Here’s our interview with author Jack Ketchum in the english version…
Thrill&Kill: Your first novel was published in the USA in 1980, but your first translated book came out in Germany in 2006 (THE GIRL NEXT DOOR).
What took you so long?
Jack Ketchum: It wasn’t for lack of trying. My sub-agent in Europe had been trying to crack those markets for years with no luck. Keep in mind that back in the 80s I was selling consistently over here, but the print runs were very small — only 40,000 copies or so spread out over 50 States. So I wasn’t all that well known here either. Then along comes Stephen King, who asks to do the introduction the THE GIRL NEXT DOOR, cites me at the National Book Awards and mentions me in two issues of Enertainment Weekly. Suddenly people worldwide are asking, who is this guy King likes so much, who he calls „the scariest guy in America.“ We better find out!
Thrill&Kill: THE GIRL NEXT DOR was hard to swallow und very disturbing. A lot of authors, even in the horror genre, seem to be afraid to kill their heroes.
Was it hard for you to hurt a likeable girl like Meg the way it happened?
JK: I had no choice. The events in THE GIRL NEXT DOOR are based on a real case, the murder of sixteen-year-old Sylvia Likens back in 1965. To have allowed my character to live would have been to dishonor the real girl. I wasn’t about to do that. But yes, it was as hard to write as it is to read.
Thrill&Kill: THE GIRL NEXT DOOR came out in Germany with a foreword by Stephen King, so a lot of people expected a story similar to what he usually does, which is obviously not the case. While his books have vampires, werewolves or ghosts, you mostly rely on human „monsters“ but had some supernatural elements in some short-stories.
Will there ever be a Jack Ketchum book full of zombies and demons?
JK: Never say never, but I doubt it. My only supernatural novel is SHE WAKES, a kind of wicked love letter to Greece. People scare me more than ghoulies and ghosties and things that go bump in the night.
Thrill&Kill: One thing you did extremely well in books like RED, THE LOST or THE GIRL NEXT DOOR is to show the development of violence. Is this something you miss in today’s so called torture-porn-movies, which are full of gore and splatter but come without a realistic background?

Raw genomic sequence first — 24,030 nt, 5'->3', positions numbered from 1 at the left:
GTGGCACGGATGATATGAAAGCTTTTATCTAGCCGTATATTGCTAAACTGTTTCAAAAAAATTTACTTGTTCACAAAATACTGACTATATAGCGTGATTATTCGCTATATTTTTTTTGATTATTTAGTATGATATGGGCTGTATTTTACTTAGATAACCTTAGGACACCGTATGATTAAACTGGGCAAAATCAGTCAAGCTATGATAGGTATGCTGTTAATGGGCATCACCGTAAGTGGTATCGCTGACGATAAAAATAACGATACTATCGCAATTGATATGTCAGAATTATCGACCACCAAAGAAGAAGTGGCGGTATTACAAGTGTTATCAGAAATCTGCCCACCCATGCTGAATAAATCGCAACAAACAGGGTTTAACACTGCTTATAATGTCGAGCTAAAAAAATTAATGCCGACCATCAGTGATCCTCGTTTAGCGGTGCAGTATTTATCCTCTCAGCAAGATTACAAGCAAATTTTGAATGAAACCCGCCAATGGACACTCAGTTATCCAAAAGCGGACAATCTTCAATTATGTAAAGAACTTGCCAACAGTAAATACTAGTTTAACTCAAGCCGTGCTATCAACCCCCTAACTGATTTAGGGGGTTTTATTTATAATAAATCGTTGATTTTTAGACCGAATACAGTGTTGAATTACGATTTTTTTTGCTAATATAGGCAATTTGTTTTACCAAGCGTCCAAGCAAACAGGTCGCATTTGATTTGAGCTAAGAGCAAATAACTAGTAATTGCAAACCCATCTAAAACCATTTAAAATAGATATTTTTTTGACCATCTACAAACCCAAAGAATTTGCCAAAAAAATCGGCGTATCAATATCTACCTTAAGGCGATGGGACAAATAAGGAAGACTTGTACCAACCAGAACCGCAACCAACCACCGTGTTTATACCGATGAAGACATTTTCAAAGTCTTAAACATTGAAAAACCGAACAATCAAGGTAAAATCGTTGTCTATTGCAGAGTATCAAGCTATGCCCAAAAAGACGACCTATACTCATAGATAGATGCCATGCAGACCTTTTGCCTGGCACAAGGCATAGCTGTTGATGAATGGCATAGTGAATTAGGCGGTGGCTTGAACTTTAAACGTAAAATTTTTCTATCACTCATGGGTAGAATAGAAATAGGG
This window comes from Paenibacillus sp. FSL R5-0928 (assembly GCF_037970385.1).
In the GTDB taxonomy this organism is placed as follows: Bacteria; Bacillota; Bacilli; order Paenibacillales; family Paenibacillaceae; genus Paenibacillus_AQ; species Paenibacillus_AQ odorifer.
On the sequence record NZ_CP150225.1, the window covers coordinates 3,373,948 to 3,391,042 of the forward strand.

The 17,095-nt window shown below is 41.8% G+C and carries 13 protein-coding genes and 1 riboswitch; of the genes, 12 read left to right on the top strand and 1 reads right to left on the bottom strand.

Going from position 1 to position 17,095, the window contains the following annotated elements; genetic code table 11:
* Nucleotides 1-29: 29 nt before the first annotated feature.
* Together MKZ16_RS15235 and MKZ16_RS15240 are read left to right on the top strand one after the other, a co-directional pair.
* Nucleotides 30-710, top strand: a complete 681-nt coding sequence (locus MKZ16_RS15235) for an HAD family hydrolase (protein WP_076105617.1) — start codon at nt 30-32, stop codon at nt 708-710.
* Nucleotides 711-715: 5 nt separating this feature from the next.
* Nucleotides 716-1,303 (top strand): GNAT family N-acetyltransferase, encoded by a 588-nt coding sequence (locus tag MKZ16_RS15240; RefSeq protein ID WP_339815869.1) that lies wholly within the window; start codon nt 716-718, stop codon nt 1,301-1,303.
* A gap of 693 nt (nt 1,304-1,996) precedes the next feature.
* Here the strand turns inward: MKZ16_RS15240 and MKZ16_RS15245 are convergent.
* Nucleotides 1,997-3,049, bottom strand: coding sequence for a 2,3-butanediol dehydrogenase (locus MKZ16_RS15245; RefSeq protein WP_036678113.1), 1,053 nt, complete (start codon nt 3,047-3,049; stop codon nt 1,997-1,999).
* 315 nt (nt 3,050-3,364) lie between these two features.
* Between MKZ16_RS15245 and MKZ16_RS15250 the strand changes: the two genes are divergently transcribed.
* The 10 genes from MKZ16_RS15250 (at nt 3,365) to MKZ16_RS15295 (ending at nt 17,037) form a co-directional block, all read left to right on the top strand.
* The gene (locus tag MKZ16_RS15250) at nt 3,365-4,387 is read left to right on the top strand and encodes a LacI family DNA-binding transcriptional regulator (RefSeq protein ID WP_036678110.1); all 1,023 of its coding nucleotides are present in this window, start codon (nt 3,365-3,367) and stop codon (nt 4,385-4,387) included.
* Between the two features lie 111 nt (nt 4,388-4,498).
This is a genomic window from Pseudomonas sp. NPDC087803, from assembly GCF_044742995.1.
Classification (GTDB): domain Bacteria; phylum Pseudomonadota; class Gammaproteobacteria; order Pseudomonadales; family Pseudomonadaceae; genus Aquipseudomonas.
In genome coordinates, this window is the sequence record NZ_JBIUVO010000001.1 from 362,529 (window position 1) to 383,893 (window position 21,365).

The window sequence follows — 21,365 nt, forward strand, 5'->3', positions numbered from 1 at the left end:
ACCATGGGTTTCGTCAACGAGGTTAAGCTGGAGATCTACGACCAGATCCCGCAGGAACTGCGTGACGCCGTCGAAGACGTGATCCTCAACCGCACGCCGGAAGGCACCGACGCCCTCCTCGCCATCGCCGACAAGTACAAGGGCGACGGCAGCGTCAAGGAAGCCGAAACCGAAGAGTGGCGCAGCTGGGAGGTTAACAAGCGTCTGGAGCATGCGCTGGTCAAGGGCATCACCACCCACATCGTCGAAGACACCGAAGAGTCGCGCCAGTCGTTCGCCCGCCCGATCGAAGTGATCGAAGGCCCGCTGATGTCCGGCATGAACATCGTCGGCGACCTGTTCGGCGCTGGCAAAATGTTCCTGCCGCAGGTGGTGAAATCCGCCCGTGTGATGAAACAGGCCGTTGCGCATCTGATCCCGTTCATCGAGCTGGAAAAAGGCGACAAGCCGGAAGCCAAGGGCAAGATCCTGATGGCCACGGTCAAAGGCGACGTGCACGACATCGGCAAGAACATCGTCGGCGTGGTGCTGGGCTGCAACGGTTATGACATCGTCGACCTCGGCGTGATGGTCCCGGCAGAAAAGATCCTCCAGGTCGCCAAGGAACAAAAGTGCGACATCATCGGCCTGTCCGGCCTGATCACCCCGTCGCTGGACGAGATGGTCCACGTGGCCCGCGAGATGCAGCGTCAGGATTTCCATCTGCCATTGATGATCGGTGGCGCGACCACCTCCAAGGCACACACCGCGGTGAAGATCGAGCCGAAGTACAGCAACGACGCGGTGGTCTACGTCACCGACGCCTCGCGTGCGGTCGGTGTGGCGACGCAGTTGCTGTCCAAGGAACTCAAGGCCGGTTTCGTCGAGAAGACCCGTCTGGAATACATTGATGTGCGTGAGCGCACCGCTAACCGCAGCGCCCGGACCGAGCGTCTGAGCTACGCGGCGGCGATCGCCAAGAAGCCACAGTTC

JK: Thank you. I try to keep my stuff realistic and to use violence to make a point. But I think some — though certainly not all — of the „torture porn“ movies are actually pretty good. If you want to see real torture porn just go on the net, though even here most of it is consensual. I hate easy labels. These are just horror movies, folks, not a whole lot different than FRIDAY THE 13TH when you look beneath the admittedly nasty surface.
Thrill&Kill: Let’s talk about THE WOMAN. First thing I heard about it, was that there were people going crazy at the Sundance Film Festival.
Are you used to this and taking it as free promotion or did you ever think you really went too far?
JK: Ha! That guy’s five-minute rant got us the kind of publicity money can’t buy! And no, I absolutely do not think we went too far. I think this movie has a lot on its mind about relationships — man to woman, woman to woman, the nuclear family. It wants to be subversive, to make you look at really uncomfortable subject matter. If it didn’t, Lucky and I wouldn’t be doing our jobs. That it’s disturbing to some people is exactly as it should be.
Thrill&Kill: THE WOMAN seems to be a typical Ketchum-book, but different from OFFSPRING/OFF SEASON. What made you change the course you had in the former novels?
JK: Two words: Pollyanna McIntosh. Andrew — the producer and director of OFFSPRING — Lucky and I took one look at her performance in that movie and said to ourselves, this lady deserves a movie all her own. She’s terrific. So we set down to write one for her, one that would give her a much wider range than OFFSPRING did. The idea of the hunter being captured by the game just seemed a natural, and as we went along planning the book and movie the family she encounters grew and grew until they got just as three-dimensional as she did.
Thrill&Kill: Some of your stories are based on true events, others could easily be true at least. How much truth is there behind the OF FSEASON / OFFSPRING / THE WOMAN trilogy?
JK: Very little. OFF SEASON was an update of the old Sawney Beane story about three generations of cannibals on the coast of 16th Century Scotland, which may or may not be legend. Some of the characters are loosely based on people I know, thrust into these outlandish situations. But that’s about it.
Thrill&Kill: You and Lucky McKee wrote both the script and the novel of THE WOMAN together. How much does it affect you to write with a partner?
JK: It was great fun. Lucky and I are very much on the same page both in terms of the kind of horror we like and what our thematic concerns are. And we respect each other’s work very much. So it was easy.
Thrill&Kill: Can you tell us something about your next project? I hope you are not going to retire anytime soon!?
JK: I can’t say much about it at this point, but Lucky and I have begun outlining a new project together. A very different kind of project from THE WOMAN.
Mick: Last one: What is your favorite horror movie and/or horror book?
JK: That’s a tough one. Probably the movie that most influenced me, especially early on, was THE TEXAS CHAINSAW MASSACRE. Certainly it scared the shit out of me. But I can’t even begin to pick a book. There are too many, and I love this book for one reason and that one for another. I’ve borrowed ideas and styles from dozens of ‚em!
Mick: Thank you for doing the interview with us. Keep up the good work!
JK: Thank you.